According to Elian, this breathing exercise “detaches us from our monkey mind, our thinking mind” to reach a more heightened state of awareness for meditation. “It really does open up a clear channel to receive the sound with less of the chatter,” she says. “It takes away some of the mental clutter and facilitates a clean slate for receiving the sound in a meaningful way.”
A variety of overtone-emitting instruments are played during this portion of the meditation, including Himalayan singing bowls, tuning forks, chimes, bells, gongs and more. “I love them all,” says Elian. “They’re all my children.” David and Elian’s extensive knowledge and understanding of the tones and vibrations of each instrument allows them to go into each class with the sound portion unplanned. And yet the ebb and flow of music progresses so beautifully, it seems rehearsed. “You understand what is going on in the room, the mood in the room, then you choose what instrument to use next,” says David. “We try to take the receivers on a journey and then bring them back to their physical body.”
The portability of micro instruments such as the Koshi Chime, tuning forks and bowls allows for a more intimate experience. David and Elian bring these instruments close to each individual’s head, one at a time. As I listen to the intense vibrations of the music, I’m fascinated by the colors and sound waves I see behind my blindfold. Finally, I feel like I’m experiencing a piece of the spiritual journey the other members of the class seem to be on.
As the meditation comes to a conclusion, each person in the room slowly turns around and unmasks. We sit facing into one another, ready to unpack the spiritual roller coaster that our minds and bodies experienced in the dark room. The walls are now vibrant with colors and changing scenery emitted through projectors.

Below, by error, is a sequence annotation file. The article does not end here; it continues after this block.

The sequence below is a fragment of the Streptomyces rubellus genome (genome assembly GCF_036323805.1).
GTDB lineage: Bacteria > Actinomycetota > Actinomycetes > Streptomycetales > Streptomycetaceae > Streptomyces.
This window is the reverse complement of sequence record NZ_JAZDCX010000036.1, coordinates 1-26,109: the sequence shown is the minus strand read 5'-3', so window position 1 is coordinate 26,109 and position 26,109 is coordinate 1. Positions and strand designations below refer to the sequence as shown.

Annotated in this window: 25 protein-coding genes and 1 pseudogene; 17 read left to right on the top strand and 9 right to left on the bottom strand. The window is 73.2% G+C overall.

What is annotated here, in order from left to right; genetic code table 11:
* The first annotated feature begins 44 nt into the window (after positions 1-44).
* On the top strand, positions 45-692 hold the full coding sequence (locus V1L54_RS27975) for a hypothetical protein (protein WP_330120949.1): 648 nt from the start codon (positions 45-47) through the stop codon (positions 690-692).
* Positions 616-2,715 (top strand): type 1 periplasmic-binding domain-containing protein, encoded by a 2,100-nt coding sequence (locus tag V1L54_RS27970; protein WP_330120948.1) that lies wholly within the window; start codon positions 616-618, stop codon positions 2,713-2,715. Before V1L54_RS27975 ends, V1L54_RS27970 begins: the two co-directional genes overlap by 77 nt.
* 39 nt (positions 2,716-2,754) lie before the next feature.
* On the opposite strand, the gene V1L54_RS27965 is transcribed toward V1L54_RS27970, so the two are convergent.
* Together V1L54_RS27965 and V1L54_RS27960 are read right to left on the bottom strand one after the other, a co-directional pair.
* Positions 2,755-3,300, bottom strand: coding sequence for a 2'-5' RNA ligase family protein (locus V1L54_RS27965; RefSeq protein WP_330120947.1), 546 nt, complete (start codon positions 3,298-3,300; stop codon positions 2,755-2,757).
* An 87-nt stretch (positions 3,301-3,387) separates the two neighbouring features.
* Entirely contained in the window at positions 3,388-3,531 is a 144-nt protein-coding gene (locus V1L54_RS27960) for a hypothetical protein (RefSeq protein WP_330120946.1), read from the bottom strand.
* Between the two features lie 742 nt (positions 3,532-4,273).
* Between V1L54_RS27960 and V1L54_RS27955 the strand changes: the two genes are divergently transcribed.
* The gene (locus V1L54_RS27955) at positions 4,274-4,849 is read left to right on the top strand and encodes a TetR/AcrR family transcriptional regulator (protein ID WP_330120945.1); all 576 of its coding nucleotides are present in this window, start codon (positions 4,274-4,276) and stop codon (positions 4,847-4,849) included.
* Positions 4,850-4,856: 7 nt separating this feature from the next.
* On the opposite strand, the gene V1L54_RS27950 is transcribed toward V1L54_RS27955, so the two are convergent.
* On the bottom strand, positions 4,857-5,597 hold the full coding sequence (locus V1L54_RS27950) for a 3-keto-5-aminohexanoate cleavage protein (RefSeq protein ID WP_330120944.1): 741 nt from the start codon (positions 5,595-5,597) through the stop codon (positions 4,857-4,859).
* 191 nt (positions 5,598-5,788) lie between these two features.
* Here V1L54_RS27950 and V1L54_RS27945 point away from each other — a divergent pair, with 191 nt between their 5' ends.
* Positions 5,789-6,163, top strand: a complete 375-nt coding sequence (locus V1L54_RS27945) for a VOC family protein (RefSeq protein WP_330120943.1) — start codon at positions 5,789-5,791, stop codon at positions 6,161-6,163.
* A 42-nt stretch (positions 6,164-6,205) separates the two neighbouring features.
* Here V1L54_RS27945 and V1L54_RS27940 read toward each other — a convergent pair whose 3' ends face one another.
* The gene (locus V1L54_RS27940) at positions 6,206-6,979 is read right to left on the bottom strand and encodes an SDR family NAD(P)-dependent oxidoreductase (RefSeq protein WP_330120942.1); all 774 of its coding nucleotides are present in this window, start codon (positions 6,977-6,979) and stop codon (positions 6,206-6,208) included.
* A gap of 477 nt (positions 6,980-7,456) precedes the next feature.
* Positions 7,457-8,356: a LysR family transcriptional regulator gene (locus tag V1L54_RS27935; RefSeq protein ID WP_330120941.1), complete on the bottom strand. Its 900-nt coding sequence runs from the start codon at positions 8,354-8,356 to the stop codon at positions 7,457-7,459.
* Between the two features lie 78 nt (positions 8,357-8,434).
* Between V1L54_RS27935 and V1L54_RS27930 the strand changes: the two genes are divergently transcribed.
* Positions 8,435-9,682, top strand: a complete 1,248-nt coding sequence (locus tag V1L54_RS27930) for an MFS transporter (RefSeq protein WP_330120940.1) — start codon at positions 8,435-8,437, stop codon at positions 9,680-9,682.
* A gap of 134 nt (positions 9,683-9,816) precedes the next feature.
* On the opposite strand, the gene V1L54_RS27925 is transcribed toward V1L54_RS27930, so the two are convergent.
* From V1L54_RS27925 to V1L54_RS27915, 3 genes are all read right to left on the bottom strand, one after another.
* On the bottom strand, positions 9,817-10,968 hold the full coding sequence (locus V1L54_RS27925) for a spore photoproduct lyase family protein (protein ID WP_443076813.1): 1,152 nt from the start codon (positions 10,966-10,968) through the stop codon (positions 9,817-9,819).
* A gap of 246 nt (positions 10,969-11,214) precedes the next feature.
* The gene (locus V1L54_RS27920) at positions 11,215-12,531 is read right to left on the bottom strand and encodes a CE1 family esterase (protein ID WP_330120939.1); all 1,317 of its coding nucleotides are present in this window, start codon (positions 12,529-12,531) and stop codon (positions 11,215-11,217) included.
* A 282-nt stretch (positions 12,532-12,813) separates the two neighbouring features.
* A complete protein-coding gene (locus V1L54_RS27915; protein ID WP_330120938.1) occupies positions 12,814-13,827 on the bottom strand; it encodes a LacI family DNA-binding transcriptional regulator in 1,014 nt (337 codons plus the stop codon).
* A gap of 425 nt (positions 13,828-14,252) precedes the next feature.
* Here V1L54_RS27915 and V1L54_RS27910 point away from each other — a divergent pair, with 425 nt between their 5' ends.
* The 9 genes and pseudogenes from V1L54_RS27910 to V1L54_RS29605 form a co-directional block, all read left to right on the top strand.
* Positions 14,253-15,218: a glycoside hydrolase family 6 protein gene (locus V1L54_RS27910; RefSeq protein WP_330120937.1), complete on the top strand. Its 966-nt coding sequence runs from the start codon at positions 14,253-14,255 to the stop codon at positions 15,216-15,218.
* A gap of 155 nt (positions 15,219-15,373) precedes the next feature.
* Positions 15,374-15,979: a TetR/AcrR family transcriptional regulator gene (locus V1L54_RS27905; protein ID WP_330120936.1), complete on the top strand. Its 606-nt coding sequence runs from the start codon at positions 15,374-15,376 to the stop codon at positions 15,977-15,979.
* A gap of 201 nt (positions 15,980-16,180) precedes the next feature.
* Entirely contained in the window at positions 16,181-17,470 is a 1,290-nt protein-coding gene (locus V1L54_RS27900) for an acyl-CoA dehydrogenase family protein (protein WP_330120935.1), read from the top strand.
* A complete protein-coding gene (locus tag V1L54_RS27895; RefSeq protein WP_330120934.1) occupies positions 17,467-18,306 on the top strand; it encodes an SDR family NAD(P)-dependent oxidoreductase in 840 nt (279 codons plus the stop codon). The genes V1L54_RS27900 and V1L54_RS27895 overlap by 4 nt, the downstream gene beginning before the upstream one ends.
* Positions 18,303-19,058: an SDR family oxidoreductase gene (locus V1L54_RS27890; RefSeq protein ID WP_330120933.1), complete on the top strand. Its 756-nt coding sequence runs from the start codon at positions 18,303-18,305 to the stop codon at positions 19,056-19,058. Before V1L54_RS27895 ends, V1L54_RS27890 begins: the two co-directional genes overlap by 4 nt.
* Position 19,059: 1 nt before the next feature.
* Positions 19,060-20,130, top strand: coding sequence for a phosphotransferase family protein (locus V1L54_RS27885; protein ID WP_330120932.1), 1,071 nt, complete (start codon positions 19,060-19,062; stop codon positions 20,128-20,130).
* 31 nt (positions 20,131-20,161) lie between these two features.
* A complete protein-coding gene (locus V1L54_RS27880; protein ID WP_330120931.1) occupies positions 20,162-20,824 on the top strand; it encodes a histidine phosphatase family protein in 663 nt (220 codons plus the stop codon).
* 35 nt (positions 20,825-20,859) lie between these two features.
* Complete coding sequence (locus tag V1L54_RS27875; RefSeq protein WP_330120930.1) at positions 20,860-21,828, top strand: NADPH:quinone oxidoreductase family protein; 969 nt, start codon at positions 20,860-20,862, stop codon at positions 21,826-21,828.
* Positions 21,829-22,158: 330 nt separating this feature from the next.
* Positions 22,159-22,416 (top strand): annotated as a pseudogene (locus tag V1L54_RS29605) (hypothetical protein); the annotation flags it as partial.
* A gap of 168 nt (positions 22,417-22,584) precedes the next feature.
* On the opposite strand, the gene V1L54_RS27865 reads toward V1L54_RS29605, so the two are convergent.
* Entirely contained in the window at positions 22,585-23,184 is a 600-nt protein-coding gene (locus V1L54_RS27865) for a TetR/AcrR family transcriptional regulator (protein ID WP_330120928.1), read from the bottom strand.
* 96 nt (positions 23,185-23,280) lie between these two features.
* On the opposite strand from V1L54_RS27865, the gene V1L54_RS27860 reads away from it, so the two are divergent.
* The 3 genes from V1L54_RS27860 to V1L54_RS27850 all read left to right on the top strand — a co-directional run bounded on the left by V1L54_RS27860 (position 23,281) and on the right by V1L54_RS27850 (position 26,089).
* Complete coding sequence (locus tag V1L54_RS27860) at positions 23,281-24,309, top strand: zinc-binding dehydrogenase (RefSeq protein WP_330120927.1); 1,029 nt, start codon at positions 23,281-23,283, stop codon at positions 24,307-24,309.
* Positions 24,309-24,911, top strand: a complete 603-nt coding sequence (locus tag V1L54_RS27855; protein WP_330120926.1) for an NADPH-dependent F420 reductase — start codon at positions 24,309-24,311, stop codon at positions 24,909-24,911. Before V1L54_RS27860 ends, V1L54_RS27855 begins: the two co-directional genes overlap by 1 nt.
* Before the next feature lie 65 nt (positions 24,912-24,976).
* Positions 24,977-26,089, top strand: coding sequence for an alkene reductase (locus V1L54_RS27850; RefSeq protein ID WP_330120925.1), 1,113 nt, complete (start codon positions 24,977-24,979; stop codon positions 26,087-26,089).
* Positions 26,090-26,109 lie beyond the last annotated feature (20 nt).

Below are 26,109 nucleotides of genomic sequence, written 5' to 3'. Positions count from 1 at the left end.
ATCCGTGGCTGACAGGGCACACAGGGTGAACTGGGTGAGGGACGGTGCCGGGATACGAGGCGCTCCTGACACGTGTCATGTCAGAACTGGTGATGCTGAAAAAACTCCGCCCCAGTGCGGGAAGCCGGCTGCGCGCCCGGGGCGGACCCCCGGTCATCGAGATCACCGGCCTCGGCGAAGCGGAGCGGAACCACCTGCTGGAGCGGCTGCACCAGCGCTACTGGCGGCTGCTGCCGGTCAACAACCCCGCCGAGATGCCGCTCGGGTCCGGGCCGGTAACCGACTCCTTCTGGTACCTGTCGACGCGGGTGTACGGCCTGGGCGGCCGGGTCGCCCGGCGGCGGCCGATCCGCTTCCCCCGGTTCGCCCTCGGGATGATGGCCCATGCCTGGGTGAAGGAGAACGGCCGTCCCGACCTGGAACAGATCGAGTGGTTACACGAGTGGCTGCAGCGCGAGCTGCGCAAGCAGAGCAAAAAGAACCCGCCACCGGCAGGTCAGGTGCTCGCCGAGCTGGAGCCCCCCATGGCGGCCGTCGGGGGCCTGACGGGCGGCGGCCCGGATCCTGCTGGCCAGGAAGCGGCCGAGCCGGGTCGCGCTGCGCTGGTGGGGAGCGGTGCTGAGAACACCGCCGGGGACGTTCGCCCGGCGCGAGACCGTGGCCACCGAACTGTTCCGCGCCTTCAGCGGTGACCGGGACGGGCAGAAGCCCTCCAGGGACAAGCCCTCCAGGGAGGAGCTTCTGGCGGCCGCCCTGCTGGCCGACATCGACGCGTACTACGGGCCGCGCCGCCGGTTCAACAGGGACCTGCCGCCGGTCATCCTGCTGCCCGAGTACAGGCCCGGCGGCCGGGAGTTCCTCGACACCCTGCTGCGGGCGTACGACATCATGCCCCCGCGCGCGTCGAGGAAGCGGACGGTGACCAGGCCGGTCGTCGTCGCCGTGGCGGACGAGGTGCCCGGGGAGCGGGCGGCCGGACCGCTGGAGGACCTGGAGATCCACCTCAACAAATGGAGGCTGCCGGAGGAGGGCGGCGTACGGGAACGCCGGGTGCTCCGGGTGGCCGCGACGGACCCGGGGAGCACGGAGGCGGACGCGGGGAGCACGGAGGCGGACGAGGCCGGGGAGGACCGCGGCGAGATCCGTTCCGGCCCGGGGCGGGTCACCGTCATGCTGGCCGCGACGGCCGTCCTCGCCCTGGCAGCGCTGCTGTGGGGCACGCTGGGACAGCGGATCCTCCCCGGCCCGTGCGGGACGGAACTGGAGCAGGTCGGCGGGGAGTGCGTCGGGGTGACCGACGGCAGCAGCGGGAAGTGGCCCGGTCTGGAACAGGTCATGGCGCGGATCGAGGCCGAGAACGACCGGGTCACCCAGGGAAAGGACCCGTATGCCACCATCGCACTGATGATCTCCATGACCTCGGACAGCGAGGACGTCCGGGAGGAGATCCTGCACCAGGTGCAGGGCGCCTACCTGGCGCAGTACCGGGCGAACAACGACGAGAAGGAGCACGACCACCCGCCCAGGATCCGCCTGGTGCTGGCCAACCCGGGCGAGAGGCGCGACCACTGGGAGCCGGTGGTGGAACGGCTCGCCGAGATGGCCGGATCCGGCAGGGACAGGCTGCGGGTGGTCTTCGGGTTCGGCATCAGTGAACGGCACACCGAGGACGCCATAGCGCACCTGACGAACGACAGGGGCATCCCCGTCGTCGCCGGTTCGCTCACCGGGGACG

One by one, my classmates share what went on in their bodies and minds that caused them to break down in tears. It’s inspiring to hear what others have to say, but I remain quiet, feeling a bit disappointed in my lack of realizations and confused about how people could possibly have had such incredible spiritual experiences.
“We cannot be everybody’s bowl of hummus, that’s for sure,” says David. “We believe this work should be done everywhere, because we honestly believe that sound is the medicine of the future.”
More than the meditation itself, I’m inspired by the conversations sparked during this sharing session. I came here for an experience, not to “find myself” nor to release stress nor to face a specific problem in my life. My WOOM neighbor proudly admits that his tearful mid-session break down was a coping method to release all things bad. Another woman shares that meditation is the only thing which has helped her to leave her ex-boyfriend. These accounts make me realize just how blessed my life is, and that makes me feel invigorated. After this experience, I want to continue learning to improve myself, to love myself, to understand myself.
“We realized that we are all weirdos in here,”says Elian. “And aside from being weirdos, what really unifies the people that come into this space is kindness.”
Visit WOOM Center for more information about class offerings, schedules and prices or pop in mid-day for a Zen work spot and check out what David is cooking up in the cafe for the day.
Main image: Asi Ze’evi